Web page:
Beyond Justification: Revelation, Love, and Salvation

Guest Blog by Jonathan DePue

I recently had the privilege of being interviewed by Paul Axton on his Forging Ploughshares Podcast about my forthcoming book, co-authored with Douglas Campbell, Beyond Justification: Liberating Paul’s Gospel (March 2024). Paul and I decided that it might be helpful for folks, or at least peak people’s interest in the book, if I wrote a summary of the book as a companion to the podcast episode–explaining some of the key moves that Douglas and I made throughout. 

But instead of simply jumping right in, I wanted to take some time to explain the rationale of the book more generally. I have been working with Douglas for just over a decade, having first met him when I matriculated at Duke Divinity School in 2013. And prior to that I was fortunate enough to have begun studying Paul and learning Koine Greek during undergrad from 2009 to 2013. There I was introduced to some of the best Pauline scholarship that rejected what I knew then as the “Lutheran” reading of Paul (a term coined by the famous Lutheran scholar and minister Krister Stendahl). I could sense that this dominant, so-called “Lutheran” reading was destructive (especially towards Jews), highly individualistic, and depicted a God that clashed fundamentally with the God of cosmic reconciliation revealed in Jesus Christ–a God who was irrevocably committed to his people, Israel. But I found the alternatives, especially from certain advocates of the New Perspective on Paul and of the Sonderweg (“two-ways of salvation”) approach, to be less than compelling.
 
Then, for the first time in 2013, I read The Deliverance of God: An Apocalyptic Rereading of Justification in Paul (henceforth DoG). Everything started clicking into place.

I began to understand that the conventional construal of Paul that I knew as “Lutheran” had problems that were deeper, broader, and harder than most scholars had grasped. Douglas demonstrated that the issue was not just a bad reading that could be attributed to Luther or to the Reformation per se; it was that there was a whole prior construct at work informing the interpretation of Paul’s words, sentences, paragraphs, and key theological claims. Douglas dubbed this “justification theory” (henceforth JT). JT isn’t so much a reading that can be lifted directly out of the text (this in itself is an impossibility) but functions much like what Hans-Georg Gadamer called a Vorverständnisse or a “pre-understanding” which combines received expectations concerning what certain words and phrases mean in just under 10 percent of Paul’s texts. This prior construct then informs and controls how one interprets Paul’s justification data, and goes on to capture what Paul wrote everywhere else. It is, like theologian Willie James Jennings has put things, a “Christian imagination.” JT is just in the water.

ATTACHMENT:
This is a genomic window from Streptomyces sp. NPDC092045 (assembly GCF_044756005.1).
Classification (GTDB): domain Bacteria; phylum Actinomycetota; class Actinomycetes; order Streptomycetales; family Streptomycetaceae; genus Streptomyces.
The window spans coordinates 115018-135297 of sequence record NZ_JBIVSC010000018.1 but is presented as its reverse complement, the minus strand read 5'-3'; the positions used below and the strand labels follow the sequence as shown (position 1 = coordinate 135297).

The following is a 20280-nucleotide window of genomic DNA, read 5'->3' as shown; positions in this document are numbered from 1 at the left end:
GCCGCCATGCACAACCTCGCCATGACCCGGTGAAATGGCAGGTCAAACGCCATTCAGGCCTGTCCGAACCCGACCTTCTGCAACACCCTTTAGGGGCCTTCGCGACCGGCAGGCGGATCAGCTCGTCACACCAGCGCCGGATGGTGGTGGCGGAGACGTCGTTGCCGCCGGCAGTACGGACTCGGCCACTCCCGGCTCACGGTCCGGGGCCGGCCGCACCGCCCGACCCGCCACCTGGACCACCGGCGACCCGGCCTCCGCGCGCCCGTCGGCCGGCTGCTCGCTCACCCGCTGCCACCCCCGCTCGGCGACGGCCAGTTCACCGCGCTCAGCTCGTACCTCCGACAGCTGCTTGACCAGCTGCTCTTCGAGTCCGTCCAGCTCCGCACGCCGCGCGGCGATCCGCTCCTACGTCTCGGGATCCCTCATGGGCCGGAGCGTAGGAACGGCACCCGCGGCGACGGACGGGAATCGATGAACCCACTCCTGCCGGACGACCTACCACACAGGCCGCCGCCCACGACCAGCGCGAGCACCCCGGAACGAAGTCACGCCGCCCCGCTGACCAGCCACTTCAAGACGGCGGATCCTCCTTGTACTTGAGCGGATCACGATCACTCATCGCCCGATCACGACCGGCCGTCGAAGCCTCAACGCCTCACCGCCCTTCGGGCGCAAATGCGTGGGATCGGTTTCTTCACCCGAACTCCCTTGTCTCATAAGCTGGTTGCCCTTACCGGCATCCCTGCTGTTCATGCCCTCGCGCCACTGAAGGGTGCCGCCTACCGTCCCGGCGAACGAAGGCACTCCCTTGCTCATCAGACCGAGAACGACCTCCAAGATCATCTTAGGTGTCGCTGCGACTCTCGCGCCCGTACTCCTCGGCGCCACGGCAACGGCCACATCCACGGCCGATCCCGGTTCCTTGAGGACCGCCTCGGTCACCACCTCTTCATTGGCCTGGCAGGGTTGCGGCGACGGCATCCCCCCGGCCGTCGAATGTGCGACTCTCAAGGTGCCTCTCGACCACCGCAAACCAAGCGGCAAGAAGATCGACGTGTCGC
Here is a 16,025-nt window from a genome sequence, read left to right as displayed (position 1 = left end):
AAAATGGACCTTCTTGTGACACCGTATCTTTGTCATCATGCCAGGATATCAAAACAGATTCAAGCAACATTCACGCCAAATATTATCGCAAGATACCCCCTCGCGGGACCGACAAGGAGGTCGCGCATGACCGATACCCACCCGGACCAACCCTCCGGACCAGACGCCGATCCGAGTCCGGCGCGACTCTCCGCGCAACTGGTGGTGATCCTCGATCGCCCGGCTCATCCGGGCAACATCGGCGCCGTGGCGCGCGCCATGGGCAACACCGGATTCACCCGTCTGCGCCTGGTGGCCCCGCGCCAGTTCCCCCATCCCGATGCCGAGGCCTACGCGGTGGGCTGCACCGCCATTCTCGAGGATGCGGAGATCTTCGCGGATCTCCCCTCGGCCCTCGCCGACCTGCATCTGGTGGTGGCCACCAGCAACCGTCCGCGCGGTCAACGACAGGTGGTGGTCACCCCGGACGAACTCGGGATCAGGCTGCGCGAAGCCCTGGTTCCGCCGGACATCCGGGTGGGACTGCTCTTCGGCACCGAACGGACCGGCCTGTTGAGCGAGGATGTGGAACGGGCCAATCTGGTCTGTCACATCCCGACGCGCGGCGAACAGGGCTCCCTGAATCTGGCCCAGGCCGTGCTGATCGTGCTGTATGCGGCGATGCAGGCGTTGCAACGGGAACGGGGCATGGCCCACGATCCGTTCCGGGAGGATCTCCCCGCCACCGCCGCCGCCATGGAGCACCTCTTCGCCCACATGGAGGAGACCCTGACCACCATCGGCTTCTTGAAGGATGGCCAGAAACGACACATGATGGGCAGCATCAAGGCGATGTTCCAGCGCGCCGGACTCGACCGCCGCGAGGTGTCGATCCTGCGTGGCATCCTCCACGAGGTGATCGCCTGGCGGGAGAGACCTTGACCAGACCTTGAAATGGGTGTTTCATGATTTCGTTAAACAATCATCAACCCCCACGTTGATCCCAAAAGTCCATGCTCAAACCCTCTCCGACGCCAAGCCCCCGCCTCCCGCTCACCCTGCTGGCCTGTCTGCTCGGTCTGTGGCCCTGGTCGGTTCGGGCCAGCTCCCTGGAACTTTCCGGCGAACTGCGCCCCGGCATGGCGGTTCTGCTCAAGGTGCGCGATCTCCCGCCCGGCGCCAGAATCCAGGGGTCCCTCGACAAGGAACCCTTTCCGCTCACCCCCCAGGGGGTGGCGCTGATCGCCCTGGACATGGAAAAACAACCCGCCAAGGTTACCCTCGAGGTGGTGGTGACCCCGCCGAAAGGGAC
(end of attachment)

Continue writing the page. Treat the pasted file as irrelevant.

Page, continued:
What, then, are we to do with the fact that Paul has been colonized by a harsh, retributive, and contractual prior construct–namely, JT–that prioritizes a particular reading of a minority data set and exerts influence out of all proportion onto the rest of what Paul wrote?

DoG offered what I think is the only successful solution to this problem if we want Paul to be a coherent thinker (and I think we should). With extraordinary historical-critical insight, linguistic mastery, philosophical rigor, and theological depth DoG was a force that Pauline scholars could not ignore—although they tended to misunderstand and misrepresent its arguments (see, well, pretty much all of the reviews of DoG that dropped shortly after its publication). To be fair, it was a difficult book that surpassed 1,000 pages in length and was perhaps rhetorically structured in such a way that immediately turned off those who committed to JT (whether they called it that or not) as if it were a theological golden calf. 

In 2018, nearly a decade after DoG’s publication, I felt it was well past time to repackage the arguments of the book by prefacing and then explaining them in a way that was a bit more rhetorically sensitive and accessible–not just for scholars of Paul, but for students, pastors, and lay people. These realizations coupled with my intense desire to share the decades of research that Douglas had done with as many people as I could was really the impetus for our book, Beyond Justification. And thankfully, I was able to persuade Douglas to co-author it with me. 

The book itself has taken on many iterations over the years, but Douglas and I eventually settled on a structure, argumentative flow, and tone that we believe will help readers grasp what Douglas has been trying to say about Paul and the gospel for years.